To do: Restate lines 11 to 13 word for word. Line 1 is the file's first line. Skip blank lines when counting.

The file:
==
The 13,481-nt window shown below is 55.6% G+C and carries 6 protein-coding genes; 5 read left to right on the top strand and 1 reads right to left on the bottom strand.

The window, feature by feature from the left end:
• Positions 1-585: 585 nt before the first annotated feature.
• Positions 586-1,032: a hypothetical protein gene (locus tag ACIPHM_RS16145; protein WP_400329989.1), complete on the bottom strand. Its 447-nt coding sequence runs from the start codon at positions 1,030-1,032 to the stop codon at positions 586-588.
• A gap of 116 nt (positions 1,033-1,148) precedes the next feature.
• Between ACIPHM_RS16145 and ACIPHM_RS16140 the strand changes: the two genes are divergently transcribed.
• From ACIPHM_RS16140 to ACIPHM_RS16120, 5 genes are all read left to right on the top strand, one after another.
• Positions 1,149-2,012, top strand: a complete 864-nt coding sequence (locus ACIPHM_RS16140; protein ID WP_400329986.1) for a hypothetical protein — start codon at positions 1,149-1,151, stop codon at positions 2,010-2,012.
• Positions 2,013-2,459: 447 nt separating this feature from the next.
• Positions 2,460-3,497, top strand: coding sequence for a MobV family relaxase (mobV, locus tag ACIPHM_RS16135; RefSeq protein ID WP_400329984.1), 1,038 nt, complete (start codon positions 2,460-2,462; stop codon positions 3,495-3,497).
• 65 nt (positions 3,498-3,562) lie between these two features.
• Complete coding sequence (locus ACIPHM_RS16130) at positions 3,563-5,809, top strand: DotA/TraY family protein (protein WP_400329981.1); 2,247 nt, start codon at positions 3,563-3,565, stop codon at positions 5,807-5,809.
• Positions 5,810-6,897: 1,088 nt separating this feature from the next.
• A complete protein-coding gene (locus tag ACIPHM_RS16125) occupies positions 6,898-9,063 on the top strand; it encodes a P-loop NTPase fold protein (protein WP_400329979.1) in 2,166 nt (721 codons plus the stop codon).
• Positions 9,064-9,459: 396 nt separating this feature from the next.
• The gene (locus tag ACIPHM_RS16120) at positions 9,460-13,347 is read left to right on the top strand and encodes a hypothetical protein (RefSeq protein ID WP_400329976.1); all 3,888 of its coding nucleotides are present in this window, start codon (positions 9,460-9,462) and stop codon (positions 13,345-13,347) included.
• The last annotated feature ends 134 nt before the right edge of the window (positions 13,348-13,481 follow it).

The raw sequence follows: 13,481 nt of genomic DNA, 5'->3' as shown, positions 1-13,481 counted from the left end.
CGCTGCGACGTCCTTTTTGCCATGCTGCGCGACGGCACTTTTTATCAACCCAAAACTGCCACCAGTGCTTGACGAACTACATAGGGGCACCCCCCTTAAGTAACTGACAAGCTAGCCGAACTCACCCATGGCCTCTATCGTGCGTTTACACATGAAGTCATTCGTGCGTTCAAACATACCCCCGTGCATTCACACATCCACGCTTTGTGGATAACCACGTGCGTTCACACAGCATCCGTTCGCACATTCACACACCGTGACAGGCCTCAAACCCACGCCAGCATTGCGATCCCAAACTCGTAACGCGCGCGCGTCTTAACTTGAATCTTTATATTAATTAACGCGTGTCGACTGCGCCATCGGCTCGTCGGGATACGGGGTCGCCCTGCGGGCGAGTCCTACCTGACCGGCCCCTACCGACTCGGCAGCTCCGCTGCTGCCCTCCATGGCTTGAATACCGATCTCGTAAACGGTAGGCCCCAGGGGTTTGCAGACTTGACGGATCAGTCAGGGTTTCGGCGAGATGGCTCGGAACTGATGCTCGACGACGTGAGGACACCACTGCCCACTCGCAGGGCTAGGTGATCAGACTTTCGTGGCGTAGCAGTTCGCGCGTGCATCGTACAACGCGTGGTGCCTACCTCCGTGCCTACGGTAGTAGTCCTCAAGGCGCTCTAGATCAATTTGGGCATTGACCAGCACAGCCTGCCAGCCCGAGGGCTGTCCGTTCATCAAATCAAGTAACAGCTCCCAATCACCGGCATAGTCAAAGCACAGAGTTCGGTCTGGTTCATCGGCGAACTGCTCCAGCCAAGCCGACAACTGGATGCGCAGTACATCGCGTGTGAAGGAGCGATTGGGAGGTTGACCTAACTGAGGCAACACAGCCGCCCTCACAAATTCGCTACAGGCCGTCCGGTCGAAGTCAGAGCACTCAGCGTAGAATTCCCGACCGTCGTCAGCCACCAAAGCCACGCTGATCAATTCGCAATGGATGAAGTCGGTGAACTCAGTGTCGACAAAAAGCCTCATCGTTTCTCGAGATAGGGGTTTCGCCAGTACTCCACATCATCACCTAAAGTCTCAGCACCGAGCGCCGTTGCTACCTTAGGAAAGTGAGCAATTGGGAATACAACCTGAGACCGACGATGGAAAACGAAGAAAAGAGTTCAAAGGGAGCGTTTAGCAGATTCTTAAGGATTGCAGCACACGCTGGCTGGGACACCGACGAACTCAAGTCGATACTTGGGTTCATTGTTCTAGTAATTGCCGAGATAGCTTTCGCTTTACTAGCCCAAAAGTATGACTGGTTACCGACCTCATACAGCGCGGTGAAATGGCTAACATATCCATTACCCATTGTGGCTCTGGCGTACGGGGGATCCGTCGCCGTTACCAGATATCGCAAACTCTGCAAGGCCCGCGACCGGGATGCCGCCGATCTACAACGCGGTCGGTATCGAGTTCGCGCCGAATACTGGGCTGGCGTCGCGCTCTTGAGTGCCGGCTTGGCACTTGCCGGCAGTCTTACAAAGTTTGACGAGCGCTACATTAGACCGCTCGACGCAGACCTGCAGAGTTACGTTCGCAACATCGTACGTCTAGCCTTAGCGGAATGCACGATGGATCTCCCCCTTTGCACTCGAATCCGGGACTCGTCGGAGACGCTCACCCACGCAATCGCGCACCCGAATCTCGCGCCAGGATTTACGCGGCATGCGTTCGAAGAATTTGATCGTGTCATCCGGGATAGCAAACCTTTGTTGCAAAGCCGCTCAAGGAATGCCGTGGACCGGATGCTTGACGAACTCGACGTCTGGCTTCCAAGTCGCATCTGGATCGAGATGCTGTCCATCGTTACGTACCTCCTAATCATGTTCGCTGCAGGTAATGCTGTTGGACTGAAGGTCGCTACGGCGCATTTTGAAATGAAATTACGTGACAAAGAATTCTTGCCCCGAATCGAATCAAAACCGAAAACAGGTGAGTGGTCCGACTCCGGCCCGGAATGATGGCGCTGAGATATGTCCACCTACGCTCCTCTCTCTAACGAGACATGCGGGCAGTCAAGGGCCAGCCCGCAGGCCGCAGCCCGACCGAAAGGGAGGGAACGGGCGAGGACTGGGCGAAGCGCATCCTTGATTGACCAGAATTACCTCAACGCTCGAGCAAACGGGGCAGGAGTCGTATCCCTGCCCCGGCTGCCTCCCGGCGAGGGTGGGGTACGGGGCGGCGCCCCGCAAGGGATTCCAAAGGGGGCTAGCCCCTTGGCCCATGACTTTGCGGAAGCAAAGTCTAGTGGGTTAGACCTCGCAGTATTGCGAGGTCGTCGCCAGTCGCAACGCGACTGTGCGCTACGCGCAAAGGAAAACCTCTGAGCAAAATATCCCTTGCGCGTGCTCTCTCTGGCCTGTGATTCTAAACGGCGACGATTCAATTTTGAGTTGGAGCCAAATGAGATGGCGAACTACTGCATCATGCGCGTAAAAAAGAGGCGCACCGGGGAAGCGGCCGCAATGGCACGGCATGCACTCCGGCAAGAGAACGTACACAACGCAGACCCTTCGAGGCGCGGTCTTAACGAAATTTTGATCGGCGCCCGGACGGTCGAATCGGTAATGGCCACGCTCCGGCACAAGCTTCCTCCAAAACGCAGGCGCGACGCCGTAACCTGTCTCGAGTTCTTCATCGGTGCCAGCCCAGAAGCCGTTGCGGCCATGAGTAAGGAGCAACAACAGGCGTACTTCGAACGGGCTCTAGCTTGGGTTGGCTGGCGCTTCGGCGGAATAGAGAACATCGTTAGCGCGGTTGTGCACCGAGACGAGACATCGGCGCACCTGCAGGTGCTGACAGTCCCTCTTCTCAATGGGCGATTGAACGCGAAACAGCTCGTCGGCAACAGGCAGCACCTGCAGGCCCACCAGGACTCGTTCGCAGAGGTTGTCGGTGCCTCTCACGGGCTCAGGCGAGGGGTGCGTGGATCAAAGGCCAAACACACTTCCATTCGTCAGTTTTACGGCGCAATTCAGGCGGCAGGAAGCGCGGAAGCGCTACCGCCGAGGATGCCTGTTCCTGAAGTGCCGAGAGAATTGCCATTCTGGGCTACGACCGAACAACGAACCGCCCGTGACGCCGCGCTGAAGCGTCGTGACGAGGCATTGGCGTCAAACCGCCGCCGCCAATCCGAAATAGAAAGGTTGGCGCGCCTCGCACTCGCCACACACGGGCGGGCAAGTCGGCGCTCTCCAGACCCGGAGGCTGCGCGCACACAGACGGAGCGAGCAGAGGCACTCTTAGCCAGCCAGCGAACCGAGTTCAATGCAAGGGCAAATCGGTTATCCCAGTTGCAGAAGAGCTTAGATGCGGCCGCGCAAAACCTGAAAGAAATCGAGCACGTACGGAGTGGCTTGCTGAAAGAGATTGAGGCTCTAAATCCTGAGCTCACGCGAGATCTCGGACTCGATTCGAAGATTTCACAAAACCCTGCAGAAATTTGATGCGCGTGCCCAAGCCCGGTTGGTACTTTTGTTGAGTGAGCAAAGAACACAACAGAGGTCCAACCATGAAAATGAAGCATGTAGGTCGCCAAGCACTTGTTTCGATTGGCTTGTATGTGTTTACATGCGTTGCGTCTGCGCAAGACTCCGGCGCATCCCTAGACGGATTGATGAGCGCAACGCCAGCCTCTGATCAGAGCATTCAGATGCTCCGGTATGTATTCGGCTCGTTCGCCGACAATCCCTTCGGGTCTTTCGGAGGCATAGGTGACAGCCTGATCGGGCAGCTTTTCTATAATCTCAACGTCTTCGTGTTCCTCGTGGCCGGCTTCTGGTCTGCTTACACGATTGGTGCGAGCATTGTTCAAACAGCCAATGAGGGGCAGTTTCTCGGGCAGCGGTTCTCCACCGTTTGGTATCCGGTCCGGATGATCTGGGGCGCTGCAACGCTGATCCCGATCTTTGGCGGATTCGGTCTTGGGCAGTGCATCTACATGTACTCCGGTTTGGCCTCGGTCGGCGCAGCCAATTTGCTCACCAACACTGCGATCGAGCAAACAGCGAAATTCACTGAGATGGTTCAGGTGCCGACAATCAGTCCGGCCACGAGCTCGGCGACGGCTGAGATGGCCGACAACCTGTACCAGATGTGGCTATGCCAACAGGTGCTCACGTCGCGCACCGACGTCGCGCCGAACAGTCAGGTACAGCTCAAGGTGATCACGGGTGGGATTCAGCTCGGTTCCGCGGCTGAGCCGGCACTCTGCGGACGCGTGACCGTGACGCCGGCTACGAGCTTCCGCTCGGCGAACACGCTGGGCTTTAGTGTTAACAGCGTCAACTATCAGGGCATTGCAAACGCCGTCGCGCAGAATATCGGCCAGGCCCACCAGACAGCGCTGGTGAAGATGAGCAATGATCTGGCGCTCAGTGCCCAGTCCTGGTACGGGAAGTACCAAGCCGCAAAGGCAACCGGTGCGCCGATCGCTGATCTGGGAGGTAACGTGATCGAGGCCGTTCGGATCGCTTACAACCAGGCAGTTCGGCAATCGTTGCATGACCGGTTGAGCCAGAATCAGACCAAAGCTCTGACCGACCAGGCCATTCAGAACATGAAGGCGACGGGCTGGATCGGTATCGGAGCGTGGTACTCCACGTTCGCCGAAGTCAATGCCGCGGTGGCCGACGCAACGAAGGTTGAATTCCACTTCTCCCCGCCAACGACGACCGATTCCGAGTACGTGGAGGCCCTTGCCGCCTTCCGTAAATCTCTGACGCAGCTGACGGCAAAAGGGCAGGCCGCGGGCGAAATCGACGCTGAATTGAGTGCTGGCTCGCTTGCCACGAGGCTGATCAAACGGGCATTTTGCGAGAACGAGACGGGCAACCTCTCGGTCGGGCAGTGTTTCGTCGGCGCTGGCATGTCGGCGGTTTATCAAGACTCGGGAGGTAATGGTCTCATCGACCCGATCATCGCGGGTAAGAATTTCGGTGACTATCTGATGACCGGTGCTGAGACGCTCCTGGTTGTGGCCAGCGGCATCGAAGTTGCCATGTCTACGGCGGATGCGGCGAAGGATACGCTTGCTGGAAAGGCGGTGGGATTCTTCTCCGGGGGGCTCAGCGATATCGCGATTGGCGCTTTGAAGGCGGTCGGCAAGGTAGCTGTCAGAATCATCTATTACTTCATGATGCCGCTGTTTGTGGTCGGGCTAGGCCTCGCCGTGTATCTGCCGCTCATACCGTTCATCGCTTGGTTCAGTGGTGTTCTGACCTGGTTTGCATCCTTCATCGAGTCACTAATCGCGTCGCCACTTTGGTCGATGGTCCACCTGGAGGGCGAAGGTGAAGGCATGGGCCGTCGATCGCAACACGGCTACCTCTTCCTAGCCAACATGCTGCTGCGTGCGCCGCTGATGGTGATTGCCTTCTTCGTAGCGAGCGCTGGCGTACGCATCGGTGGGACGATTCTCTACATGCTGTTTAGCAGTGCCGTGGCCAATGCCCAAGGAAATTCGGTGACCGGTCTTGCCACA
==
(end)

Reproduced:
• 65 nt (positions 3,498-3,562) lie between these two features.
• Complete coding sequence (locus ACIPHM_RS16130) at positions 3,563-5,809, top strand: DotA/TraY family protein (protein WP_400329981.1); 2,247 nt, start codon at positions 3,563-3,565, stop codon at positions 5,807-5,809.
• Positions 5,810-6,897: 1,088 nt separating this feature from the next.